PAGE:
I’m sitting in bed writing this, having just had breakfast in bed brought to me by my wonderful lover. It was just a cup of tea and toast, nothing flash, but what a difference it’s making to my day! It’s a small thing, but it’s a significant thing.
It’s the sum of these small things that set the quality of your relationship. Equally, it’s the sum of small neglects that stultify a relationship, flat-lining it. When a relationship flat-lines, there’s generally not a lot of sexual desire.
The LoveLife Blog: guidance on mindful, bodyful, soulful loving!
From my column in Body+Soul
Q: "My husband and I don't 'make love' any more, we seem to just get it over with. We've been married for 15 years and are pretty happy, all things considered. But we both work, and we have two young kids (both under 10), so there's not really much time or energy left over for a raging sex life. I don't necessarily want 'firework-sex' all the time, but I do hope we can get back to being more tender, more connected, and yes, do more cuddling afterwards! Where do we start? read more...
If you want to be healthy you know there are some basic things you need – like regular exercise and the right amount of vitamins and minerals. Without these, you’re not going to be in great shape.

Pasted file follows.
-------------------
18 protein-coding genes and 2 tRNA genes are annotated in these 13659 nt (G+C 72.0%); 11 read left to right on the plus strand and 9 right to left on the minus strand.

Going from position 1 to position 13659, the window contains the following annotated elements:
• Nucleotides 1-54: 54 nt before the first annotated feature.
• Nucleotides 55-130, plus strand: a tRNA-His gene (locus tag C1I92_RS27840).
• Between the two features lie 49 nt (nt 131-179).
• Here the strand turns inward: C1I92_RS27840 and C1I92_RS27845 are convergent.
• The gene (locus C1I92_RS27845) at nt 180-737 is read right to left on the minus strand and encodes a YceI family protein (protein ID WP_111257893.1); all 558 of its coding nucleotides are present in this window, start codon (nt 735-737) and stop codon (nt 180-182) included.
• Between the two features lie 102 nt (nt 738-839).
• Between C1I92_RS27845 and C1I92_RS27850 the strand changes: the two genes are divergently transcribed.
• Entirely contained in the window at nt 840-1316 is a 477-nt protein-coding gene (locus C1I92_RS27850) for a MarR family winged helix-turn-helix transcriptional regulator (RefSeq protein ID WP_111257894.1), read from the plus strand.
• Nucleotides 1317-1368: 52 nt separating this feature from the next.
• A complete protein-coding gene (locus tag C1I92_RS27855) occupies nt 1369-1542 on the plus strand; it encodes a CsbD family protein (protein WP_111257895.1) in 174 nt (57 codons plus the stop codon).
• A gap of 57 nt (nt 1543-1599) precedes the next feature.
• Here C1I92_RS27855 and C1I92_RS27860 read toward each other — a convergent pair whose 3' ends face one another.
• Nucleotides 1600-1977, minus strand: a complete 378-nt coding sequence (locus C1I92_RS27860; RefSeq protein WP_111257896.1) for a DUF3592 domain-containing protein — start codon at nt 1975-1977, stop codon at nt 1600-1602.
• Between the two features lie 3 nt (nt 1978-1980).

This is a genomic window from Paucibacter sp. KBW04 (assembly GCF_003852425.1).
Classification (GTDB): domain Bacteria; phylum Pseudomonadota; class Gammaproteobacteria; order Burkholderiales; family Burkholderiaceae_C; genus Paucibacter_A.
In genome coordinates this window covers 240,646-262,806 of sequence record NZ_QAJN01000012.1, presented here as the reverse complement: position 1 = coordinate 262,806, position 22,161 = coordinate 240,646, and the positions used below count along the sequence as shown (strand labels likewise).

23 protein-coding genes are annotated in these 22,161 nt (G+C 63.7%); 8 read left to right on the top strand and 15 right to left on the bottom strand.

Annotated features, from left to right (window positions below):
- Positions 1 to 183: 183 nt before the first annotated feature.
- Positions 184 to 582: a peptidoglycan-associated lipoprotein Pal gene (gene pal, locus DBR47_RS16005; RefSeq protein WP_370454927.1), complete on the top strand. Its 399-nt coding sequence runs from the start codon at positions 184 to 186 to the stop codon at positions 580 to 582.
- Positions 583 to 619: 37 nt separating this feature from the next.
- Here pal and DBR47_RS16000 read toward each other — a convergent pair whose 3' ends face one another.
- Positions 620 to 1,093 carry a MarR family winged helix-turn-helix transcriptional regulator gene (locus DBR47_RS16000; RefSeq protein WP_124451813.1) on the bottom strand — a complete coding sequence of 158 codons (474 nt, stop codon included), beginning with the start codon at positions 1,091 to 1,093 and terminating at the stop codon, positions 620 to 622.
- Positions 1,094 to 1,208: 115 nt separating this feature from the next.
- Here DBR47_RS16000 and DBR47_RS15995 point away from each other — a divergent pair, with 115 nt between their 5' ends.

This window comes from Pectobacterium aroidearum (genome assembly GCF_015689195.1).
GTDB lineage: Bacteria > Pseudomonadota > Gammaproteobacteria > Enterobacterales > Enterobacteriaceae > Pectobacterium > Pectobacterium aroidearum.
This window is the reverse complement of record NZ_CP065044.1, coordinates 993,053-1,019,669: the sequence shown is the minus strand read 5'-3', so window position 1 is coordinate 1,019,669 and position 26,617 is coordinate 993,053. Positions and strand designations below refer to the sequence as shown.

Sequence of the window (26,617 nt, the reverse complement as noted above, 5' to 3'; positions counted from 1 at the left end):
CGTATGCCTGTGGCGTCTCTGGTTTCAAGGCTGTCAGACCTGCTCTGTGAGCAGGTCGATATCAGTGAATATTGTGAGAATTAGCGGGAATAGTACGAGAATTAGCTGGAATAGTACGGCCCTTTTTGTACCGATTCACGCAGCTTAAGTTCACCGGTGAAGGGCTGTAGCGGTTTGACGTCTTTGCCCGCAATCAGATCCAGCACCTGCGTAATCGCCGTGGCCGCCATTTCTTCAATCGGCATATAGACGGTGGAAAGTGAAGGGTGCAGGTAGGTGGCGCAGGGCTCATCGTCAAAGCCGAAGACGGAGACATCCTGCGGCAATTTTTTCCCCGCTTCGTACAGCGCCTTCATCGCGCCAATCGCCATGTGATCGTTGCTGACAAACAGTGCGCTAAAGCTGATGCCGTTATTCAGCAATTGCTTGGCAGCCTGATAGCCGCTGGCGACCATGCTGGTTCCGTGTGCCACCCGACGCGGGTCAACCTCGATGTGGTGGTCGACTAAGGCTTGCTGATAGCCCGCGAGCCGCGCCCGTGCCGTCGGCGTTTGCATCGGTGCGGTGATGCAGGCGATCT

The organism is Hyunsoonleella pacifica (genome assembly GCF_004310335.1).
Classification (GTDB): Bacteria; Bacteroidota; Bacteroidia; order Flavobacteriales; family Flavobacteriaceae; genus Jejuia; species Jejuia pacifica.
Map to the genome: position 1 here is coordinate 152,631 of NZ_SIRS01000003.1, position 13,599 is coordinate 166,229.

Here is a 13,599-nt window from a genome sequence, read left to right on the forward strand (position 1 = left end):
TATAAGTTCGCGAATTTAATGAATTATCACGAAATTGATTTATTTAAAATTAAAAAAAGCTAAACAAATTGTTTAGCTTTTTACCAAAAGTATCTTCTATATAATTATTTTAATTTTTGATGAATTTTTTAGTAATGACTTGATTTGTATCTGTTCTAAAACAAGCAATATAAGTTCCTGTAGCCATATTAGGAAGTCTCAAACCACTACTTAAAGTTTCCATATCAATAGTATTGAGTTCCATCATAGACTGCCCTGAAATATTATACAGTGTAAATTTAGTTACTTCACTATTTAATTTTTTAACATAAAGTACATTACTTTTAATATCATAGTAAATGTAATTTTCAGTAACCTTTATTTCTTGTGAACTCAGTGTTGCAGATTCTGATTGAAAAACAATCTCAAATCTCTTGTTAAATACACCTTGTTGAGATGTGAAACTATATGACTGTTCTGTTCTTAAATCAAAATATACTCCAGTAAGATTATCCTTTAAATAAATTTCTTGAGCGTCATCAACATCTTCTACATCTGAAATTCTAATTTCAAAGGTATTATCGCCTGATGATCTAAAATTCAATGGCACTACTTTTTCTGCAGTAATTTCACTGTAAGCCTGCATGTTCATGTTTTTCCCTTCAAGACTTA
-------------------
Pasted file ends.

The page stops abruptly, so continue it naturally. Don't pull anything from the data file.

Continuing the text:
It’s the same with relating well, there are some basic things you need every day to stay loved-up and connected. Let’s call these ‘vitamins for your relationship’. These practices will help keep your Couple Bubble strong. Without them you’re going to be pretty wobbly as a couple.
Here are the two key ‘relationship vitamins’ that I believe are vital, and that I prescribe for all my clients: one that you ‘take’ four times a day and one that you ‘take’ once a day.
1: Mini Couple Bubble Top-Ups
The first type of vitamin is what I call Mini Couple Bubble Top-Ups. These are focused, brief connections when you meet and part. Usually these are at four critical points of the day: when you wake up, when you part in the morning, when you greet in the evening and when you go to sleep. (Obviously those times are different if you’re both at home or are shift workers, but the same principle applies.)
At these times you need to make sure you have a quality connection, even if it’s only for a few seconds. To do this you:
Our brain is such an interesting thing. It stores away memories and impressions, and then when we are met with a similar situation, it immediately goes ‘oh that old thing’ and presents a pre-formed idea based on the past. Which means it’s easy to get complacent in our experiencing of life, including our experience of our partner.